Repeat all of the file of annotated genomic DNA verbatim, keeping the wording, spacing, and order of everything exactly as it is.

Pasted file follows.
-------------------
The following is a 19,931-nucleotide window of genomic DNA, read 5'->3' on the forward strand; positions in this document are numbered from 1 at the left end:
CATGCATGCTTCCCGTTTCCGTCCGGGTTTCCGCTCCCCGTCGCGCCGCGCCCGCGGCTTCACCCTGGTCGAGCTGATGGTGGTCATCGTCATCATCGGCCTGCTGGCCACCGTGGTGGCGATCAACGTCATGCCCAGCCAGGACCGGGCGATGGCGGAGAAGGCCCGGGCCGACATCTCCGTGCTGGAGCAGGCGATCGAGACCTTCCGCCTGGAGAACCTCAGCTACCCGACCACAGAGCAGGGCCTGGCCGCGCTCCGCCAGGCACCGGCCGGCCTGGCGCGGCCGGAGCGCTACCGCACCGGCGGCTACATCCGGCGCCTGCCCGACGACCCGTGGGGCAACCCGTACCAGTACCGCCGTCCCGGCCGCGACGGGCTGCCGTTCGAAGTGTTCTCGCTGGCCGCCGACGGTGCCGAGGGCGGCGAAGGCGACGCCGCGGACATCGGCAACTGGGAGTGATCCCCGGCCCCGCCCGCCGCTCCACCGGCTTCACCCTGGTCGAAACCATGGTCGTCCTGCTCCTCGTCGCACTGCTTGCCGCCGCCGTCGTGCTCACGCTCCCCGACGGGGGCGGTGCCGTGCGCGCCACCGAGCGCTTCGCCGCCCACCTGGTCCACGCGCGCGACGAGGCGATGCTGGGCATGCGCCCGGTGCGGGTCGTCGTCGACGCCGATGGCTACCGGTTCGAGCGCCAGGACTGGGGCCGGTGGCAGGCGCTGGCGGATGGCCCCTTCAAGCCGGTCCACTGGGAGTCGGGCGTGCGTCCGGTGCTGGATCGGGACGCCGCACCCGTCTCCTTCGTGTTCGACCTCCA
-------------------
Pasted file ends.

The following is a 19,931-nucleotide window of genomic DNA, read 5'->3' on the forward strand; positions in this document are numbered from 1 at the left end:
CATGCATGCTTCCCGTTTCCGTCCGGGTTTCCGCTCCCCGTCGCGCCGCGCCCGCGGCTTCACCCTGGTCGAGCTGATGGTGGTCATCGTCATCATCGGCCTGCTGGCCACCGTGGTGGCGATCAACGTCATGCCCAGCCAGGACCGGGCGATGGCGGAGAAGGCCCGGGCCGACATCTCCGTGCTGGAGCAGGCGATCGAGACCTTCCGCCTGGAGAACCTCAGCTACCCGACCACAGAGCAGGGCCTGGCCGCGCTCCGCCAGGCACCGGCCGGCCTGGCGCGGCCGGAGCGCTACCGCACCGGCGGCTACATCCGGCGCCTGCCCGACGACCCGTGGGGCAACCCGTACCAGTACCGCCGTCCCGGCCGCGACGGGCTGCCGTTCGAAGTGTTCTCGCTGGCCGCCGACGGTGCCGAGGGCGGCGAAGGCGACGCCGCGGACATCGGCAACTGGGAGTGATCCCCGGCCCCGCCCGCCGCTCCACCGGCTTCACCCTGGTCGAAACCATGGTCGTCCTGCTCCTCGTCGCACTGCTTGCCGCCGCCGTCGTGCTCACGCTCCCCGACGGGGGCGGTGCCGTGCGCGCCACCGAGCGCTTCGCCGCCCACCTGGTCCACGCGCGCGACGAGGCGATGCTGGGCATGCGCCCGGTGCGGGTCGTCGTCGACGCCGATGGCTACCGGTTCGAGCGCCAGGACTGGGGCCGGTGGCAGGCGCTGGCGGATGGCCCCTTCAAGCCGGTCCACTGGGAGTCGGGCGTGCGTCCGGTGCTGGATCGGGACGCCGCACCCGTCTCCTTCGTGTTCGACCTCCA